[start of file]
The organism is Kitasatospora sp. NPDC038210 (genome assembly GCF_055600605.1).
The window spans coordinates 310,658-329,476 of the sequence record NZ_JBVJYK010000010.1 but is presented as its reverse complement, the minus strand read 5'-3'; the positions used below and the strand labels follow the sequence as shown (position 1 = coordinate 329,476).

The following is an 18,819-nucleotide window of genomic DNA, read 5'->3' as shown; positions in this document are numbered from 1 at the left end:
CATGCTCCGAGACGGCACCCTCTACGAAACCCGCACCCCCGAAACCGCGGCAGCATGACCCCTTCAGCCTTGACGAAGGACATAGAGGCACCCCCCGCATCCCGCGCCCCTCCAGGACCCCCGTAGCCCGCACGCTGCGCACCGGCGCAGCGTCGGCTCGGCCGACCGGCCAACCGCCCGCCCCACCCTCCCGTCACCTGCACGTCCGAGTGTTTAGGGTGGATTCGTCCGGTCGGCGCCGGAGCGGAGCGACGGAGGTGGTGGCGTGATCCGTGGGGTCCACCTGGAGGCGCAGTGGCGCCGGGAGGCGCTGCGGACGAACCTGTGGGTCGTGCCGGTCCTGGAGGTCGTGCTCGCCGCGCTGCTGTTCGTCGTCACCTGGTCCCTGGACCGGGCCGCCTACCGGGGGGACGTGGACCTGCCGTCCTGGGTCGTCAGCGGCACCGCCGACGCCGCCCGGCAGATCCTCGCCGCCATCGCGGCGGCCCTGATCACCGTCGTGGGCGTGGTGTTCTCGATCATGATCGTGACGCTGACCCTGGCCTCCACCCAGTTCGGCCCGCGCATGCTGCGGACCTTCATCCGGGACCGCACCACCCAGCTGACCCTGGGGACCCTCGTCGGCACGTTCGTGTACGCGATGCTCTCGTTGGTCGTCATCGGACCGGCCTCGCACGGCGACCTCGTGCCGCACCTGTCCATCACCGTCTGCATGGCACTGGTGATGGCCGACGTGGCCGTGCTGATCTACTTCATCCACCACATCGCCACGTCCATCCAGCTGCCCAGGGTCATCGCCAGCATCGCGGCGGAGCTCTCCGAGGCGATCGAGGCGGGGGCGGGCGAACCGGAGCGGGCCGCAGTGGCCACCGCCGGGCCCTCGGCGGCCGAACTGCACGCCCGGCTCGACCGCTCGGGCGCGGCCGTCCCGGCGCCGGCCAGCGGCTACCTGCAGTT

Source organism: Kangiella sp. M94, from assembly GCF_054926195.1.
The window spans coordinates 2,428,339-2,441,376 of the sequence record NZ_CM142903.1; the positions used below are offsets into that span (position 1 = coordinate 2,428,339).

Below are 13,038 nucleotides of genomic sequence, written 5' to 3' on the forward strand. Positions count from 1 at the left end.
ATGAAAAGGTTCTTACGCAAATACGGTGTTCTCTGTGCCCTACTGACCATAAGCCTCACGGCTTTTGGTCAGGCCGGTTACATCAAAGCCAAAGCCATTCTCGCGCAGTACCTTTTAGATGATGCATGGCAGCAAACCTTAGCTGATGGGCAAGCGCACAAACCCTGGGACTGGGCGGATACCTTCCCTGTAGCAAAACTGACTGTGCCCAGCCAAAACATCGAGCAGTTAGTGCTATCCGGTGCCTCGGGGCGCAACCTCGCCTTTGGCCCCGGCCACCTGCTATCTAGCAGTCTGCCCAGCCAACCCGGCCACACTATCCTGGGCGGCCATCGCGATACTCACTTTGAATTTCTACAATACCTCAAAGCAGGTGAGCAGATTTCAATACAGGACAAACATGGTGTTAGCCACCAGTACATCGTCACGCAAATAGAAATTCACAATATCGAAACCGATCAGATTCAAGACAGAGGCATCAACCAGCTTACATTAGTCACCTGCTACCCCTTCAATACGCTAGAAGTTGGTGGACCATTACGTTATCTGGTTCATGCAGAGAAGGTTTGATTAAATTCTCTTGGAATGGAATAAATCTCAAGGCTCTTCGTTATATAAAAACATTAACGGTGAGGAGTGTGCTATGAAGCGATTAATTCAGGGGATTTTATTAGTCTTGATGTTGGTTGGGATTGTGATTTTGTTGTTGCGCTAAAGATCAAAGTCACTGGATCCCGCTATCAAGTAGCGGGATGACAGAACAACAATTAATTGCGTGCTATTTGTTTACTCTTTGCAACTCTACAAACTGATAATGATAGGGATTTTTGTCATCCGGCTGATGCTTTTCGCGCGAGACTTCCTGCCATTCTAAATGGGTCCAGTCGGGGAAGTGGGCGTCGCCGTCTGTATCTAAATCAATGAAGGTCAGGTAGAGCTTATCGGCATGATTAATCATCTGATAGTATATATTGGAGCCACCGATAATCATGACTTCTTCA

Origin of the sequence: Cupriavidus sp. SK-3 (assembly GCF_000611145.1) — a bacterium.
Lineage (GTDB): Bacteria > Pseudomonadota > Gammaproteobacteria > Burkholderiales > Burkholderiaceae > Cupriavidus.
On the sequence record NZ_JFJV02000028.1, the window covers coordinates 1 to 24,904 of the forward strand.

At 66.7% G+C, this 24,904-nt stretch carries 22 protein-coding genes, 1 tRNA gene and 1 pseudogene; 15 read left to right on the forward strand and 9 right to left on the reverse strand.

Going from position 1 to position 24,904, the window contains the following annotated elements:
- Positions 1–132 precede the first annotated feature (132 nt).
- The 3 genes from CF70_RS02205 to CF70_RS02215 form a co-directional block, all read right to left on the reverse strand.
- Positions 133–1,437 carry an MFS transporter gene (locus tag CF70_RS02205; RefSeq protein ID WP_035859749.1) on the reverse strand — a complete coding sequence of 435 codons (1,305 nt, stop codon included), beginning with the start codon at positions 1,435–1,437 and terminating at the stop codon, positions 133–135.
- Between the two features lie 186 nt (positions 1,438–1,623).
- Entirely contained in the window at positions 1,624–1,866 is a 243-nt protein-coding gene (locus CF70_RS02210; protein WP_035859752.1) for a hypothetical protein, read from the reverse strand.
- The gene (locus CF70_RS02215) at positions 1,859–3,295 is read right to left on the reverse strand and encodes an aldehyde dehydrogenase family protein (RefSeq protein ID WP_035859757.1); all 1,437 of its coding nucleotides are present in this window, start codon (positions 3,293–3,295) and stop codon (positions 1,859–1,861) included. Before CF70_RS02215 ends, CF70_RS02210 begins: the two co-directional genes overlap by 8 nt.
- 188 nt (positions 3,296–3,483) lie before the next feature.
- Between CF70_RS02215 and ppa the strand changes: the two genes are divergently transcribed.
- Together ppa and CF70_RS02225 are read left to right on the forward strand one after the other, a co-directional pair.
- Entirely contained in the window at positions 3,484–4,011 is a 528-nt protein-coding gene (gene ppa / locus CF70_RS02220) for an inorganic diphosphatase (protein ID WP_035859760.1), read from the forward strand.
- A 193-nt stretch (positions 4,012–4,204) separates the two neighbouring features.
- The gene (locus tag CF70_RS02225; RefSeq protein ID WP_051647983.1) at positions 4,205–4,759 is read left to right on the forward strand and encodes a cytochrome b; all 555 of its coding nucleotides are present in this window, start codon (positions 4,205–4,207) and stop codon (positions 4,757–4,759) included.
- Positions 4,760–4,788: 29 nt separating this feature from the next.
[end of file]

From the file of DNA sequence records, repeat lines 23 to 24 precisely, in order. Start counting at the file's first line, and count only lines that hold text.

- Entirely contained in the window at positions 3,484–4,011 is a 528-nt protein-coding gene (gene ppa / locus CF70_RS02220) for an inorganic diphosphatase (protein ID WP_035859760.1), read from the forward strand.
- A 193-nt stretch (positions 4,012–4,204) separates the two neighbouring features.